All About Epigenetics…
Have you ever wondered why twins can be non-identical, or perhaps you develop something that is not inherited by your parents? this is known as Epigenetics. Epigenetics can be defined as ‘the study of changes in organisms caused by modification of gene expression rather than alteration of the genetic code itself‘. This sounds complicated, but can be broken down to be understood more clearer.
Did you know? There are over 100,000 skin cells in one square centimetre of skin, and each one of these cells contain around 2 meters of DNA containing our genetic information. The genetic material in our bodies is known as a ‘genome’.
All the cells in our body contain the same DNA sequence. Whether this is our skin cells, muscle cells or liver cells; the sequence is the same even though these cells have different structures and different functions. So if the DNA is the same, why do each type of cells work differently? This is because different cells only express certain genes. Our DNA and something known as a ‘histome’ can be tagged by small chemicals which modify gene expression. This causes some genes to be turned ‘on’ and some genes to be turned ‘off’. For example, a liver cell will turn on the genes a liver cell requires, but turn off genes a muscle cell would need; this is known as Epigenetic modification.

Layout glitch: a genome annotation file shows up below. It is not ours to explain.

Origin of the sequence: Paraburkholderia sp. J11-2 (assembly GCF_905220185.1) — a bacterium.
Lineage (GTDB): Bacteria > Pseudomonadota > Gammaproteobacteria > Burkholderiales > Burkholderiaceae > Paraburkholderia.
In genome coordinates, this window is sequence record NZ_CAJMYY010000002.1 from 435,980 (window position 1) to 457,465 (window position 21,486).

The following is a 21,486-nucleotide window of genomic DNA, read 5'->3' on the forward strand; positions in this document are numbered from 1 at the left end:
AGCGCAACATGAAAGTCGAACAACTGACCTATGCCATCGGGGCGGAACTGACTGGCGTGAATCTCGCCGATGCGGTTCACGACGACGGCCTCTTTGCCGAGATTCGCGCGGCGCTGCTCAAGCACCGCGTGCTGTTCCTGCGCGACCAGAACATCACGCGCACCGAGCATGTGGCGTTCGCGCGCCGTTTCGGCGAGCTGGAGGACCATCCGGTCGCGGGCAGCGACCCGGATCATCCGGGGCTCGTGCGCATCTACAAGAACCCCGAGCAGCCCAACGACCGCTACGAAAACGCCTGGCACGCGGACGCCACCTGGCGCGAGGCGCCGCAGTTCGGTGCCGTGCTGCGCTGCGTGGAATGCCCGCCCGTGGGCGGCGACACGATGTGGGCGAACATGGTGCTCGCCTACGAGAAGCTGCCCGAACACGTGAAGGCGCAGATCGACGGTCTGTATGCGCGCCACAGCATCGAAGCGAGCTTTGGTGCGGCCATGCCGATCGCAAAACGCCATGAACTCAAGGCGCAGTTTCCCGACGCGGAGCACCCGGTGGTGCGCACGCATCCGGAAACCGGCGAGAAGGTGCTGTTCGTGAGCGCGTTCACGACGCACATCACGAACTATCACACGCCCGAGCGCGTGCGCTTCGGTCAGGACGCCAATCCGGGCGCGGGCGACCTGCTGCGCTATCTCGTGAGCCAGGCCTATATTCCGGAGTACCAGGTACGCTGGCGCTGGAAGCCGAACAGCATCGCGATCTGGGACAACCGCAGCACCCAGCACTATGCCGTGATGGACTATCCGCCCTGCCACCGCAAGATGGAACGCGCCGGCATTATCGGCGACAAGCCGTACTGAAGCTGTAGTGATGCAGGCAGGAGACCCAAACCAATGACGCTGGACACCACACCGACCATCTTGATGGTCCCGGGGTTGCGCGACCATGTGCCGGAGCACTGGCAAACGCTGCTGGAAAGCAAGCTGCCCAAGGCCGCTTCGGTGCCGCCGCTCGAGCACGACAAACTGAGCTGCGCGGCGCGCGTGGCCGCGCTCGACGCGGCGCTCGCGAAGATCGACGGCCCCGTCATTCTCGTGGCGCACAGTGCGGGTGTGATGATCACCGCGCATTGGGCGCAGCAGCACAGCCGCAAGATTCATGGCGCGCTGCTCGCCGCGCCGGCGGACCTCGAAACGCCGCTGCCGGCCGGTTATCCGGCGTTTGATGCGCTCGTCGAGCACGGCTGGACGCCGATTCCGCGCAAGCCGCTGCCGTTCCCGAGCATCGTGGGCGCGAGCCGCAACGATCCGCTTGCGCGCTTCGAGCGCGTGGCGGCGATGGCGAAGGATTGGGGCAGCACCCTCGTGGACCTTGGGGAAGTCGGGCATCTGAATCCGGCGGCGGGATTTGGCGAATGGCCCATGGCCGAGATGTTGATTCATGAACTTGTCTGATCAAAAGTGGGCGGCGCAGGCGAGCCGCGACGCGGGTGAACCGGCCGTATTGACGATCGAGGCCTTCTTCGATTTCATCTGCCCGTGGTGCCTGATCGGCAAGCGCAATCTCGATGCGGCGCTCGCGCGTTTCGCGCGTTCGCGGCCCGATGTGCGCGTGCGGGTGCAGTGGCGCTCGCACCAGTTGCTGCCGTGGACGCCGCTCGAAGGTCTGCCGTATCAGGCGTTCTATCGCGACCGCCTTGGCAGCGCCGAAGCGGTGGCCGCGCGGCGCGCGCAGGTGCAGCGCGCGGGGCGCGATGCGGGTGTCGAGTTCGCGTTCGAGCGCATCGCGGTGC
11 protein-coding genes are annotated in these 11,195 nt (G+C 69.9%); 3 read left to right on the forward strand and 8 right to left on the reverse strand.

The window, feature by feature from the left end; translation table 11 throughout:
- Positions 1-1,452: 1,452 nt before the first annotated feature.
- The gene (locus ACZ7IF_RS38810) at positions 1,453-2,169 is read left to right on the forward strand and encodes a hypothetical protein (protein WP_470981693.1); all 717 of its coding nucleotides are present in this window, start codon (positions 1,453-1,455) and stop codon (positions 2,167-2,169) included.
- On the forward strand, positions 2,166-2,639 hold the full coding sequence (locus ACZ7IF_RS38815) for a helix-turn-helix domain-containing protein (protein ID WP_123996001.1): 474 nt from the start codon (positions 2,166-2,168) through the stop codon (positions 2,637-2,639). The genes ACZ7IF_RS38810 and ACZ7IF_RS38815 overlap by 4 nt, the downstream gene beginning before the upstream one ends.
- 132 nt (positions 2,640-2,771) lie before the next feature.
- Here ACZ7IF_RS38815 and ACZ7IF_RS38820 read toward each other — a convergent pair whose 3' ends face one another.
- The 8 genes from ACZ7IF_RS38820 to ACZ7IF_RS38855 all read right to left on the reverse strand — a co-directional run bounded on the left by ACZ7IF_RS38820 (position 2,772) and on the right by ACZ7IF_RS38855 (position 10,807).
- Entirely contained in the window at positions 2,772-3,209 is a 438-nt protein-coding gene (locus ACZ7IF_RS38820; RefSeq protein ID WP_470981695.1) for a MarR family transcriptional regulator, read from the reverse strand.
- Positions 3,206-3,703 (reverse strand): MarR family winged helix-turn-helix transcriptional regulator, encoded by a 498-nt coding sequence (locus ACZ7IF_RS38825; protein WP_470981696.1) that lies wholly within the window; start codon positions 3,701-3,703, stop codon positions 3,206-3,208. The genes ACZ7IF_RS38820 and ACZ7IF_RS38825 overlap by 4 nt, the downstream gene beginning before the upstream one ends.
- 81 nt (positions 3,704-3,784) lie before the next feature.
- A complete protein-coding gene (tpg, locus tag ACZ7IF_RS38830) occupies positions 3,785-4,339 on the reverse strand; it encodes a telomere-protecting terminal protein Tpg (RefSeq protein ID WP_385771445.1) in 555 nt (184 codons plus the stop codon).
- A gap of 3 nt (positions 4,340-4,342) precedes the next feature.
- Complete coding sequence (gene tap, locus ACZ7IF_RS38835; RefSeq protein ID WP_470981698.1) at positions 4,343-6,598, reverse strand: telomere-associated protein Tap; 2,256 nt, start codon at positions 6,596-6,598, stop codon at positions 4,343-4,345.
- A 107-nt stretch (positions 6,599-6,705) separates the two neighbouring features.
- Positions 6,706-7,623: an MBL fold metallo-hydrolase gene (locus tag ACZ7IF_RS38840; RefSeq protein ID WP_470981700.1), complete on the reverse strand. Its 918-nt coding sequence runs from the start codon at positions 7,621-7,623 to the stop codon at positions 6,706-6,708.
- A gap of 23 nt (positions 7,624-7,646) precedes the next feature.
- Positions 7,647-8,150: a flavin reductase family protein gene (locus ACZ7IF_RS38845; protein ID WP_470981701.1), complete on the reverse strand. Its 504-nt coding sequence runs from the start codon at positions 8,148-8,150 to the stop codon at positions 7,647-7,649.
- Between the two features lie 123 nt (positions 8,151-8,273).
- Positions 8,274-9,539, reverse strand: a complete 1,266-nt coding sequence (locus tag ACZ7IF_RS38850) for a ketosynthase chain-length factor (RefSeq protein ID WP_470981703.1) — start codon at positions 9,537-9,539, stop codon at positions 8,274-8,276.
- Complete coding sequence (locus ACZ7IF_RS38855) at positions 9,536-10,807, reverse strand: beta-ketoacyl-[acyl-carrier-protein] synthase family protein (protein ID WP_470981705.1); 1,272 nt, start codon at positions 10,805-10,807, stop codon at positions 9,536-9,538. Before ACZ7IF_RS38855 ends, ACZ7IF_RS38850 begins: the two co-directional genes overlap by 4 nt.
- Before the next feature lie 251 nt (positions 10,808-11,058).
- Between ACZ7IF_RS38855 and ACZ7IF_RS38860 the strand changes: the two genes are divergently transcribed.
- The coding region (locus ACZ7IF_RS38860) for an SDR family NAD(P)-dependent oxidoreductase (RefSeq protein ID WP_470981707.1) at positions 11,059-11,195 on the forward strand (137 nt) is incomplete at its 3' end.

Here are some facts about Epigenetics:
Did you know?
Epigenetics is what makes us unique: Because of the fact different genes are turned on and off in different people, this results in us being different. From our taste buds to the way we are socially, to our physical features like skin colour and hair; this comes down to which genes are switched on and off.
Epigentics is reversible: If we could find the reasoning behind different combinations of genes being turned on and off, bad genes can be reversed which could lead to finding cures to cancer, obesity, health problems and even slow the process of ageing.
Epigenetics are everywhere: From what we do, what we eat and where we live, how healthy and active we are, these could overtime cause chemical modifications to these genes causing them to switch on and off overtime. For cancers and illnesses like Alzheimers, these genes are switched into the opposite state, away from the usual or healthy state.
Different habits can induce Epigenetic changes: Did you know? if a woman smokes while pregnant, this could lead to Epigenetic changes in three generations all at one time. Once in the mother, once in her unborn child and once in her child’s reproductive cells. This is why it is important to not smoke while pregnant.
Epigenetics sound like a complicated concept but as a matter of fact, broken down, it is much easier to understand. The human body is a fascinating system and learning how different parts of it function makes us want to treat it in the best way possible.